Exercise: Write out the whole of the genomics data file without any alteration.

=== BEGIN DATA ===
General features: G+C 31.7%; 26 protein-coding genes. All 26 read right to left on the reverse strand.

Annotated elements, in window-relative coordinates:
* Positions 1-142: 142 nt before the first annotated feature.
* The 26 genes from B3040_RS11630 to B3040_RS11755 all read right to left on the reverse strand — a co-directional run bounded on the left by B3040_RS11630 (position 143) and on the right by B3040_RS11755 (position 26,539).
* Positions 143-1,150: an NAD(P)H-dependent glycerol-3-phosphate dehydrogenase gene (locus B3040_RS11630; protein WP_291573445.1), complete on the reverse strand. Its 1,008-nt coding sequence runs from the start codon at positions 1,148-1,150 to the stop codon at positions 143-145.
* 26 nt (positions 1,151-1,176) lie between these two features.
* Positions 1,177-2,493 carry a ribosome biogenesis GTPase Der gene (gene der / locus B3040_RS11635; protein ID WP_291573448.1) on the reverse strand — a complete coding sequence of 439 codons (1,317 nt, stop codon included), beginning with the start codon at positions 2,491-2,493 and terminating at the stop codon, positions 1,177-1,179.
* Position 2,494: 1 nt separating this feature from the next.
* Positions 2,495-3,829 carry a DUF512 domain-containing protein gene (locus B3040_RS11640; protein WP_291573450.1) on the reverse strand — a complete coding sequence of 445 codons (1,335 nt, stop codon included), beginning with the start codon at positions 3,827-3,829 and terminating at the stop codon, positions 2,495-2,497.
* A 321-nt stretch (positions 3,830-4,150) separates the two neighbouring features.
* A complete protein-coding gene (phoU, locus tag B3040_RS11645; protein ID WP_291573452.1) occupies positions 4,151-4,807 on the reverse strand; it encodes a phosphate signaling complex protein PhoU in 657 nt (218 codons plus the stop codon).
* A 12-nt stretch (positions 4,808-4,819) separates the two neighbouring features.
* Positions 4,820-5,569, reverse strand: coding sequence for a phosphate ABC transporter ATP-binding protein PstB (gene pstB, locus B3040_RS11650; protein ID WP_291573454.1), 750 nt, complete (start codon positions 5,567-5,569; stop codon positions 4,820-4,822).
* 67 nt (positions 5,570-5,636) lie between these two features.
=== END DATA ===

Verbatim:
General features: G+C 31.7%; 26 protein-coding genes. All 26 read right to left on the reverse strand.

Annotated elements, in window-relative coordinates:
* Positions 1-142: 142 nt before the first annotated feature.
* The 26 genes from B3040_RS11630 to B3040_RS11755 all read right to left on the reverse strand — a co-directional run bounded on the left by B3040_RS11630 (position 143) and on the right by B3040_RS11755 (position 26,539).
* Positions 143-1,150: an NAD(P)H-dependent glycerol-3-phosphate dehydrogenase gene (locus B3040_RS11630; protein WP_291573445.1), complete on the reverse strand. Its 1,008-nt coding sequence runs from the start codon at positions 1,148-1,150 to the stop codon at positions 143-145.
* 26 nt (positions 1,151-1,176) lie between these two features.
* Positions 1,177-2,493 carry a ribosome biogenesis GTPase Der gene (gene der / locus B3040_RS11635; protein ID WP_291573448.1) on the reverse strand — a complete coding sequence of 439 codons (1,317 nt, stop codon included), beginning with the start codon at positions 2,491-2,493 and terminating at the stop codon, positions 1,177-1,179.
* Position 2,494: 1 nt separating this feature from the next.
* Positions 2,495-3,829 carry a DUF512 domain-containing protein gene (locus B3040_RS11640; protein WP_291573450.1) on the reverse strand — a complete coding sequence of 445 codons (1,335 nt, stop codon included), beginning with the start codon at positions 3,827-3,829 and terminating at the stop codon, positions 2,495-2,497.
* A 321-nt stretch (positions 3,830-4,150) separates the two neighbouring features.
* A complete protein-coding gene (phoU, locus tag B3040_RS11645; protein ID WP_291573452.1) occupies positions 4,151-4,807 on the reverse strand; it encodes a phosphate signaling complex protein PhoU in 657 nt (218 codons plus the stop codon).
* A 12-nt stretch (positions 4,808-4,819) separates the two neighbouring features.
* Positions 4,820-5,569, reverse strand: coding sequence for a phosphate ABC transporter ATP-binding protein PstB (gene pstB, locus B3040_RS11650; protein ID WP_291573454.1), 750 nt, complete (start codon positions 5,567-5,569; stop codon positions 4,820-4,822).
* 67 nt (positions 5,570-5,636) lie between these two features.